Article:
Mehdi El Herradi*, Kevin Genna**

phd seminar

Mehdi El Herradi*, Kevin Genna**

University of Bordeaux*, AMSE**
Monetary policy and the top one percent: Evidence from a century of modern economic history*
Capital inertia and the timing of the energy transition**
Co-écrit avec
Aurélien Leroy*

IBD Amphi

Îlot Bernard du Bois - Amphithéâtre

5-9 boulevard Maurice Bourdet
13001 Marseille

Mardi 22 septembre 2020| 11:00 - 12:30

Anushka Chawla : anushka.chawla[at]
Kenza Elass : kenza.elass[at]
Carolina Ulloa Suarez : carolina.ulloa-suarez[at]


*This paper examines the distributional effects of monetary policy in 12 OECD economies between 1920 and 2016. We exploit the implications of the macroeconomic policy trilemma with an external instrument approach to analyse how top income shares respond to monetary policy shocks. The results indicate that monetary tightening strongly decreases the share of national income held by the top one percent and vice versa for a monetary expansion, irrespective of the position of the economy. This effect (i) holds for the top percentile and the ultra-rich (top 0.1% and 0.01% income shares), while (ii) it does not necessarily induce a decrease in income inequality when considering the entire income distribution. Our findings also suggest that the effect of monetary policy on top income shares is likely to be channeled via real asset returns.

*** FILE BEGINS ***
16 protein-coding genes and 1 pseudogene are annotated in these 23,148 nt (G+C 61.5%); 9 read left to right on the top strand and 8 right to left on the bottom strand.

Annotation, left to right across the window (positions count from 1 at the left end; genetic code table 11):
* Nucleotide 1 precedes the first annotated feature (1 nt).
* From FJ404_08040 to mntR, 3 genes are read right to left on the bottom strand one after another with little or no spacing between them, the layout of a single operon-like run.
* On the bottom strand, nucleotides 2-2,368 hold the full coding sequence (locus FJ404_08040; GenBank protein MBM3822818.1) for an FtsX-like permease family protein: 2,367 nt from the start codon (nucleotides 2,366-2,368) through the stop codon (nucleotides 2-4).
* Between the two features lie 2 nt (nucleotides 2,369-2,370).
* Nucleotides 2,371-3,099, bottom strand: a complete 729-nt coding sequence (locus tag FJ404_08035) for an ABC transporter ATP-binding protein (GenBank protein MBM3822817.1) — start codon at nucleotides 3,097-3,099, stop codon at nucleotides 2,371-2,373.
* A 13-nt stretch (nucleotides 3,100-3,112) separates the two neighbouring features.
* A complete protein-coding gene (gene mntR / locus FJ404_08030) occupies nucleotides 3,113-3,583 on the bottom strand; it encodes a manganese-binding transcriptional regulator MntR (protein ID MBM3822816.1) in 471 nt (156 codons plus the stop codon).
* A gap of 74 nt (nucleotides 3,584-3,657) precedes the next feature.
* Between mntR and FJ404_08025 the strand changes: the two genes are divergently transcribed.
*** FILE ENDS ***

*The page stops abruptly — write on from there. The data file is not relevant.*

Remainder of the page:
**Energy power plants have an unusually long lifetime. This characteristic might well be one of the reasons behind the slow transition from fossil to renewable energy. I introduce this specific feature through investment-specific capital accumulation à la Krusell (1998) into a multi-sector exogenous growth model with climate economics. I find that: (i) there are investment frictions due to already engaged fossil energies, (ii) the carbon tax needs to be set at 5\% of the capital rent in the "dirty'' sector in 2010, and to be increasing over time, (iii) the economy is augmenting its fossil energy stock until 2070 and (iv) clean energy reaches 50\% of total energy production in 2060. Theoretical results are sensitive to the rate of technological progress, making it essential even in presence of inertia. To investigate empirically its role in driving these results, I estimate VECM and bayesian VAR with stochastic search variable selection (SSVS) using US quarterly data from 1976 to 2019. The findings suggest that research toward renewable energy is the best option to increase its share in energy production but may have a negative impact on GDP growth.